The current circumstances created by the Coronavirus pandemic present unique challenges to letting agents, landlords and tenants. To help provide some consistency and reassurance, the three tenancy deposit schemes have agreed a common approach to a number of scenarios relating to end of tenancy arrangements.

Before starting, just a quick reminder that the fastest way to resolve a dispute is for both parties to speak to each other and agree a settlement. It’s important to keep the lines of communication open and try to reach an agreement about the deposit before resorting to using dispute resolution.

Is each scheme still operating a dispute resolution service?

Yes. If you’ve been unable to agree how the deposit is to be repaid, your scheme’s free dispute resolution service is still available. To access your scheme’s dispute resolution service, follow the instructions your scheme provides.

Can the timelines for the submission of evidence be extended?

If you’re having difficulty meeting the normal deadlines for providing dispute evidence, let your scheme know as soon as possible. They will propose a reasonable extension to allow you to obtain your evidence. They’ll also contact all parties to advise them that the timescales have changed. When considering a request for an extension, your scheme will weigh up the need to reach a fair outcome with the need to repay the deposit without excessive delay.

What happens if the tenancy ends during the lockdown and a normal check-out can’t be completed?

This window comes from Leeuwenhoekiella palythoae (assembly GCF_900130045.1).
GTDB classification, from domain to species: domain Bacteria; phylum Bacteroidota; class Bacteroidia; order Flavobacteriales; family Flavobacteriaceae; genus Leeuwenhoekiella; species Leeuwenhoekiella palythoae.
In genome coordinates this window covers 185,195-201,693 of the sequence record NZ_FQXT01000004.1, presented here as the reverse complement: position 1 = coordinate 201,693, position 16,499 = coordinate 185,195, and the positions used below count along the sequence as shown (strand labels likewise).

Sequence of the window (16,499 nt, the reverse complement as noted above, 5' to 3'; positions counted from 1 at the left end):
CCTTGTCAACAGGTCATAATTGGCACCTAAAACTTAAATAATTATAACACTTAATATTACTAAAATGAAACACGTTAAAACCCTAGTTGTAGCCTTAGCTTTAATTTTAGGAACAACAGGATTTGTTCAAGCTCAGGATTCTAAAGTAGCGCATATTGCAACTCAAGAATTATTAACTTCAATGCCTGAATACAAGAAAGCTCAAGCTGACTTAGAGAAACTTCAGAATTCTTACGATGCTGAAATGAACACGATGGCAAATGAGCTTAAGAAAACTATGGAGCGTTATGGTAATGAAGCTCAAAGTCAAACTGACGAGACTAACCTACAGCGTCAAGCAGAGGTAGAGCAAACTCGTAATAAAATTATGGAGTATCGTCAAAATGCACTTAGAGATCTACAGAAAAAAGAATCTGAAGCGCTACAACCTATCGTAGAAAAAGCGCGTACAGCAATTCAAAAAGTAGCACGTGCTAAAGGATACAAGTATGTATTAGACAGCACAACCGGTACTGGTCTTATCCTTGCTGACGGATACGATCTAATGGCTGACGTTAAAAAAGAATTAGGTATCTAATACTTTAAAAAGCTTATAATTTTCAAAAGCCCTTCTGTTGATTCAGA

If your tenant is still in the property, we suggest that you arrange a video walk round of the property with your tenant before they leave. This should allow you to check the general condition of the property and raise any specific areas of concern. If this isn’t possible, your tenant may be able to provide a video or photographs to help your discussions about how the deposit should be shared.

If you still need to conduct a full check-out, you should try to do this as soon as you safely can, bearing in mind government guidance and your company’s stance, or the requirements of an independent inventory provider. You should keep your tenant informed of the reasons for the delay in completing the deposit return process.

Adjudicators may be asked to deal with check-out reports which have been completed well after the end of the tenancy. Your scheme will deal with these on a case-by-case basis to reach a fair outcome. There are some claims where the passage of time from the end of the tenancy may make little practical difference – for example, a property which is very unclean at check-out is likely to have been in a similar condition at the end of the tenancy. On the other hand, a garden may look overgrown a month after the end of the tenancy, but is likely to have changed noticeably in that time.

The important thing to remember with your evidence where timing is unusual, is to keep an audit trail, recording clearly what has happened and when.

To read more questions and answers about deposit protection during the Coronavirus lockdown, please visit our main FAQs page.